Abnormal glucose, lipids, and homocysteine levels in the blood can lead to notable cerebrovascular abnormalities and contribute to dementia. Glucose dysregulation in later life has already been associated with dementia pathology. Diabetes, especially type 2 diabetes, is a known risk factor for AD [64]. However, higher glucose levels may contribute to microvascular disease of the central nervous system [64, 65]. The products of glucose metabolism known as advanced glycation end (AGE) products are detected in the vascular walls of AD patients. Deposits of these molecules in the cerebrovascular system contribute to macroangiopathy, microangiopathy, and amyloid genesis [66]. This is evidence that cerebral glucose metabolism and the cerebrovascular effects of hyperglycemia are likely connected to dementia pathology. There is evidence that high levels of cholesterol are associated with a higher risk of developing dementia in later life [67, 68]. The main APO in the brain is APOE which is incorporated into particles that supply cholesterol to neurons [69]. Both dementia and CAA are associated with high levels of the APOE4 isoform which form complexes with amyloid plaque. The clearance of these complexes is not as efficient as other APOE isoforms. Therefore, the decreased trans-endothelial clearance may explain the connection between the lipoproteins, cerebrovascular disease, and dementia [69]. The interest in homocysteine as a potential risk factor for dementia began because it has been known to be neurotoxic and associated with cerebrovascular diseases like stroke [70]. Some studies indicate that a high plasma homocysteine level can be an independent risk factor strongly associated with AD and other dementias [71, 72].

    Emerging treatment approaches

    Factors implicated in the development of cardiovascular disease, such as hypercholesterolemia, atherosclerosis, hyperglycemia, hypertension, decreased physical activity, and increased body weight, have been more frequently witnessed in populations with cognitive impairment deficits, such as dementia, as opposed to their counterparts with an absence of neurodegenerative symptoms [73, 74]. Despite these previously founded observations, current treatments for patients with cognitive impairment-related diseases have primarily focused on disease-modifying techniques, often disregarding the underlying, crucial role that cardiovascular health may have on this affected population.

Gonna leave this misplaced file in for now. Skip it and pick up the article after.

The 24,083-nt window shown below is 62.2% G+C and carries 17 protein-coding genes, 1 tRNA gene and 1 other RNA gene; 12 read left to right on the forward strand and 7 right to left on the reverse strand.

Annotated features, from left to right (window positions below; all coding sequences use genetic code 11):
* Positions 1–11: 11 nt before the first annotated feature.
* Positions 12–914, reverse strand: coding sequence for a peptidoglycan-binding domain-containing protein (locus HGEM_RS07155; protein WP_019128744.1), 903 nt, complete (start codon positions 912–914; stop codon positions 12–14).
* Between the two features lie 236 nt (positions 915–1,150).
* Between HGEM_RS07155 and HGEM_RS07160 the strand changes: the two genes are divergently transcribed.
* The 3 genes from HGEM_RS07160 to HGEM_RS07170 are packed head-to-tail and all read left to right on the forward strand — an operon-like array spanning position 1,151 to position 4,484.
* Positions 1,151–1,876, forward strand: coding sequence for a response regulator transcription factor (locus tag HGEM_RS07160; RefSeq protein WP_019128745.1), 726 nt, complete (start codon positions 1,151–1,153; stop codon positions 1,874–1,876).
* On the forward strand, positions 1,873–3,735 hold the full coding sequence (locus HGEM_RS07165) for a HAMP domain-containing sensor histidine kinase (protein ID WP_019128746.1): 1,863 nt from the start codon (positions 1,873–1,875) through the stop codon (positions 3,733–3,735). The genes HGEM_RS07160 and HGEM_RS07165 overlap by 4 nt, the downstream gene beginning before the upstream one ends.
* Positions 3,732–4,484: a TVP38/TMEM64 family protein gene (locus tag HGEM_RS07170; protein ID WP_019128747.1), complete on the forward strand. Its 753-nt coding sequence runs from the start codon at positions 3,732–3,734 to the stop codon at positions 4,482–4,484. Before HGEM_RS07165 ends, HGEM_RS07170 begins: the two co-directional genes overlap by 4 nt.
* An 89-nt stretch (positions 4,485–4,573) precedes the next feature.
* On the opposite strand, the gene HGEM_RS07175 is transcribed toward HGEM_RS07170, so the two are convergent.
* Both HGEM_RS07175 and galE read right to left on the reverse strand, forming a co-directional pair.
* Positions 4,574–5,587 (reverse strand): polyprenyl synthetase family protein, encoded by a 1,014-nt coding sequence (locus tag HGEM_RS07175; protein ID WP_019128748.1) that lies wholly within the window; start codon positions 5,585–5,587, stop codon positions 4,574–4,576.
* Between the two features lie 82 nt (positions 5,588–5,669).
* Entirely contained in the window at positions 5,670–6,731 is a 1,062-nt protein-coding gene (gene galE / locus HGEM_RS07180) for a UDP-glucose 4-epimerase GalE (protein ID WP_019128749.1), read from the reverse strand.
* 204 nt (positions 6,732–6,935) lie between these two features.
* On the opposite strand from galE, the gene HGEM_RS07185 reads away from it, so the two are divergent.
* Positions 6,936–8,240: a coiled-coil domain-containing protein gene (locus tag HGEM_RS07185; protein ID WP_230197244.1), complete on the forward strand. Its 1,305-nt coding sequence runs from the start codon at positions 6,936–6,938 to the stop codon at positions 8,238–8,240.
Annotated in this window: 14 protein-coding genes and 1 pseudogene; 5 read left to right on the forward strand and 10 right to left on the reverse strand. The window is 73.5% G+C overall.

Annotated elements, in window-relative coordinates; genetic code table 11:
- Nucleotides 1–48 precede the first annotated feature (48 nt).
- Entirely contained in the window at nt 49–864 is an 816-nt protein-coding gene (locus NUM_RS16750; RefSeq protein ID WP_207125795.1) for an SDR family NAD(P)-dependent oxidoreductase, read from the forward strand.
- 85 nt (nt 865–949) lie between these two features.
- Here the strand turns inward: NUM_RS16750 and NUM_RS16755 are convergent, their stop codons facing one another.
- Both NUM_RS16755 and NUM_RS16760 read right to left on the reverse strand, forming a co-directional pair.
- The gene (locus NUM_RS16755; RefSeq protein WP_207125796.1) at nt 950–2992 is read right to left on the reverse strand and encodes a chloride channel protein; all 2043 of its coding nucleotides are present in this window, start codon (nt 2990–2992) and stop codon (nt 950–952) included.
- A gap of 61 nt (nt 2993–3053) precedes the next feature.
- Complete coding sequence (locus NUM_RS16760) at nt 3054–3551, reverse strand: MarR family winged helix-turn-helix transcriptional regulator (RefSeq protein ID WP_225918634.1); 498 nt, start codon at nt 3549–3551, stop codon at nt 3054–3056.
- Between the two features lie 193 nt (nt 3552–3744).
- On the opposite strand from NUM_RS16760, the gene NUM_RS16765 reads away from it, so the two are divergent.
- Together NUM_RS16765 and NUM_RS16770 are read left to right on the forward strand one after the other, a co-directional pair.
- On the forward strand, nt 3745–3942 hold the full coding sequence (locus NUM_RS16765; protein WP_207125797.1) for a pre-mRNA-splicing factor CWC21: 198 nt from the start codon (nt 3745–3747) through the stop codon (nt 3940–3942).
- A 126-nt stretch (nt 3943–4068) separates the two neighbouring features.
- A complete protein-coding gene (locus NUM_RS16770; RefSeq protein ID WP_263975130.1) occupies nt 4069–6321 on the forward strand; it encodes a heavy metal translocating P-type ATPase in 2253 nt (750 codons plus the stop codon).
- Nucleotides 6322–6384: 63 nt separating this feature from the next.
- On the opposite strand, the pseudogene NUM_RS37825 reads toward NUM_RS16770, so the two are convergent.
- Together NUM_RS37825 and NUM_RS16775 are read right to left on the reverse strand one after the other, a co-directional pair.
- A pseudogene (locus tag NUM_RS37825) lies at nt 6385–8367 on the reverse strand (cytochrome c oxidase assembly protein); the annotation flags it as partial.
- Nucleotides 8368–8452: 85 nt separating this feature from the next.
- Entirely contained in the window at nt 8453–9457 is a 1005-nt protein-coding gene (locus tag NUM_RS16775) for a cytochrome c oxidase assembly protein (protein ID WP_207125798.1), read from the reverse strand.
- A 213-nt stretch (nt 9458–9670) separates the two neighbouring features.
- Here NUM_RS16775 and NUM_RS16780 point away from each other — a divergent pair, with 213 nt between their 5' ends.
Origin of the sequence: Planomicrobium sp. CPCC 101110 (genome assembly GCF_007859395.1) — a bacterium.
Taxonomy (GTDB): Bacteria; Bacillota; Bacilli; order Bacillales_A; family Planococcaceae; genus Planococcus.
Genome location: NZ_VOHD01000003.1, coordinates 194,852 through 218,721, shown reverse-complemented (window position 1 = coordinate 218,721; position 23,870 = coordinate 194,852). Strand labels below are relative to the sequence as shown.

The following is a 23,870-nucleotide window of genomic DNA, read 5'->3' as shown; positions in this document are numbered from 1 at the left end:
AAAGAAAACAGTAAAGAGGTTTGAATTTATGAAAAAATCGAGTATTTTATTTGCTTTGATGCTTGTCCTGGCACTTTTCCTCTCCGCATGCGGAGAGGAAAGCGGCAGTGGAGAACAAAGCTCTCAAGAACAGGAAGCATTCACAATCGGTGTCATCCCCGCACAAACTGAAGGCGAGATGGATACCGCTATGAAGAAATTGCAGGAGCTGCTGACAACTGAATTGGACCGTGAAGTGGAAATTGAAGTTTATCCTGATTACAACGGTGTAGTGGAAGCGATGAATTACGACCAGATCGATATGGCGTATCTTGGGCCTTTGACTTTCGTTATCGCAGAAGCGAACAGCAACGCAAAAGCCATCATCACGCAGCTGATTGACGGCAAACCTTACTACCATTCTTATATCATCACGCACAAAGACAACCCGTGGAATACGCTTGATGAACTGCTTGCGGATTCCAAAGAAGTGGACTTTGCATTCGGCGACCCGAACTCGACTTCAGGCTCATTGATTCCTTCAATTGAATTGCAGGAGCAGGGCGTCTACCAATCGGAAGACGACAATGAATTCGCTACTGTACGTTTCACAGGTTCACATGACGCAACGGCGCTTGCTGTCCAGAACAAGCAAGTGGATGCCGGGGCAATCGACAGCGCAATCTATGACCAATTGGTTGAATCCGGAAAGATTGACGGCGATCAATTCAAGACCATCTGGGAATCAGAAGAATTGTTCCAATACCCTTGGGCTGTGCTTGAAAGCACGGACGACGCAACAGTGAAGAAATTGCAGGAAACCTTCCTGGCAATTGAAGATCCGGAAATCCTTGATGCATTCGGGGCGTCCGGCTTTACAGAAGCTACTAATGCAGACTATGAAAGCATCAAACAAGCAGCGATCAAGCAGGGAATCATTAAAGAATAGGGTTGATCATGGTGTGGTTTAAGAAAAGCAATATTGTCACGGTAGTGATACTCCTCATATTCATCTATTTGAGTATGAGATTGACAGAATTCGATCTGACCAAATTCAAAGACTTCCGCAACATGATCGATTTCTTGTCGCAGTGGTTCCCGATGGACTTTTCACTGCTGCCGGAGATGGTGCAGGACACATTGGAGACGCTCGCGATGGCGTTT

A reemergence of novel data linking individuals with cardiovascular disease as being more prone to developing cognitive impairment-related disorders has reinvigorated the neuroscientific field [75]. Emerging research with an approach to ameliorating the implicated factors of cardiovascular disease and preventing stroke often highlights the positive results obtained from a regimen that incorporates exercise and dietary modifications [76]. The steps outlined by the Institute of Medicine to reduce the likelihood of manifesting cognitive impairment deficits emphasize the importance of physical activity. Generally, exercise is hypothesized to increase neurovascular performance, cerebral perfusion, and neuroplasticity, all while ameliorating stress-induced neurodegeneration [76]. The American Heart Association recommends approximately 30 min of moderate physical activity, incorporating a mixture of aerobic or anaerobic exercises [73]. Current studies are already showing promising results: high-intensity exercises show approximately a 64% reduction in dementia progression amongst participants [77]. Similarly, some analyses draw attention to the importance of behavioral therapy, both in the context of exercise and cognitive training as treatments for dementia [78, 79]. In other words, exercise in the context of neurological training has also been identified as being crucial to the production of neurotrophins and insulin-like growth factor 1, which further promote cerebral blood flow [78, 79]. Comparably, the Institute of Medicine further spotlights the importance of remaining socially and intellectually engaged, especially for patients with dementia [75, 80]. Together, however, cognitive and physical exercise appears to exhibit an even larger effect than the sole performance of either individual task (Figure 2) [79].

    Physical exercise is hypothesized to increase cerebral perfusion; all while decreasing stress-induced neurodegeneration and increasing the production of protective neurotrophins and insulin-like growth factors [76]

    Diet modification